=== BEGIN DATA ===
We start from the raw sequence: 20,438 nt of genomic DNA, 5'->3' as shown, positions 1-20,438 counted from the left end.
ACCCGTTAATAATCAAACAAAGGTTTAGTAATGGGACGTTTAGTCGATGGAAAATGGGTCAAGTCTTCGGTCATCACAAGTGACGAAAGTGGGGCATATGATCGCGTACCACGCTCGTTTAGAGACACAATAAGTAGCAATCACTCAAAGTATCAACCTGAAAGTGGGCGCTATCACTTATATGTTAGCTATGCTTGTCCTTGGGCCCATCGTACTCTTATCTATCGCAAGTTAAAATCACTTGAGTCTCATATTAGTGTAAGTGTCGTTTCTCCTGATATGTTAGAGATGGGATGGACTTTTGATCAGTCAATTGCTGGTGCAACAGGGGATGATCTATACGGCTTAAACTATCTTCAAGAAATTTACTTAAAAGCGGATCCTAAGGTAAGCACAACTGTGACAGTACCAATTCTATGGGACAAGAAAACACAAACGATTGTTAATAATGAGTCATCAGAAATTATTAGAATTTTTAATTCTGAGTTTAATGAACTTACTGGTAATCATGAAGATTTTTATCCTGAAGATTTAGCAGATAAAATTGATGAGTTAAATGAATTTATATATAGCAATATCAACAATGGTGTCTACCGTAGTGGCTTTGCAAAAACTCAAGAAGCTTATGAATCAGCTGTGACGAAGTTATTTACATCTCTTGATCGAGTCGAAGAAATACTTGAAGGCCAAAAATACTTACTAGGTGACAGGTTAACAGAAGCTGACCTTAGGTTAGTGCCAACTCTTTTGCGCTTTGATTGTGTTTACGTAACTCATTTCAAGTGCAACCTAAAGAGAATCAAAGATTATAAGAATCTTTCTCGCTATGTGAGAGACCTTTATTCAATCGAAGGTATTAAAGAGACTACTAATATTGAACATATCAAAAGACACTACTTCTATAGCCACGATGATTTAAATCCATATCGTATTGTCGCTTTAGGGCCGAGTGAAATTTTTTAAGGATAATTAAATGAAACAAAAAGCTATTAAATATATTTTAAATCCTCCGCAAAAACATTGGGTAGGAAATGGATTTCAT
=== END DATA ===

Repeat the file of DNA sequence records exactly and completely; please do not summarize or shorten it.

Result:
We start from the raw sequence: 20,438 nt of genomic DNA, 5'->3' as shown, positions 1-20,438 counted from the left end.
ACCCGTTAATAATCAAACAAAGGTTTAGTAATGGGACGTTTAGTCGATGGAAAATGGGTCAAGTCTTCGGTCATCACAAGTGACGAAAGTGGGGCATATGATCGCGTACCACGCTCGTTTAGAGACACAATAAGTAGCAATCACTCAAAGTATCAACCTGAAAGTGGGCGCTATCACTTATATGTTAGCTATGCTTGTCCTTGGGCCCATCGTACTCTTATCTATCGCAAGTTAAAATCACTTGAGTCTCATATTAGTGTAAGTGTCGTTTCTCCTGATATGTTAGAGATGGGATGGACTTTTGATCAGTCAATTGCTGGTGCAACAGGGGATGATCTATACGGCTTAAACTATCTTCAAGAAATTTACTTAAAAGCGGATCCTAAGGTAAGCACAACTGTGACAGTACCAATTCTATGGGACAAGAAAACACAAACGATTGTTAATAATGAGTCATCAGAAATTATTAGAATTTTTAATTCTGAGTTTAATGAACTTACTGGTAATCATGAAGATTTTTATCCTGAAGATTTAGCAGATAAAATTGATGAGTTAAATGAATTTATATATAGCAATATCAACAATGGTGTCTACCGTAGTGGCTTTGCAAAAACTCAAGAAGCTTATGAATCAGCTGTGACGAAGTTATTTACATCTCTTGATCGAGTCGAAGAAATACTTGAAGGCCAAAAATACTTACTAGGTGACAGGTTAACAGAAGCTGACCTTAGGTTAGTGCCAACTCTTTTGCGCTTTGATTGTGTTTACGTAACTCATTTCAAGTGCAACCTAAAGAGAATCAAAGATTATAAGAATCTTTCTCGCTATGTGAGAGACCTTTATTCAATCGAAGGTATTAAAGAGACTACTAATATTGAACATATCAAAAGACACTACTTCTATAGCCACGATGATTTAAATCCATATCGTATTGTCGCTTTAGGGCCGAGTGAAATTTTTTAAGGATAATTAAATGAAACAAAAAGCTATTAAATATATTTTAAATCCTCCGCAAAAACATTGGGTAGGAAATGGATTTCAT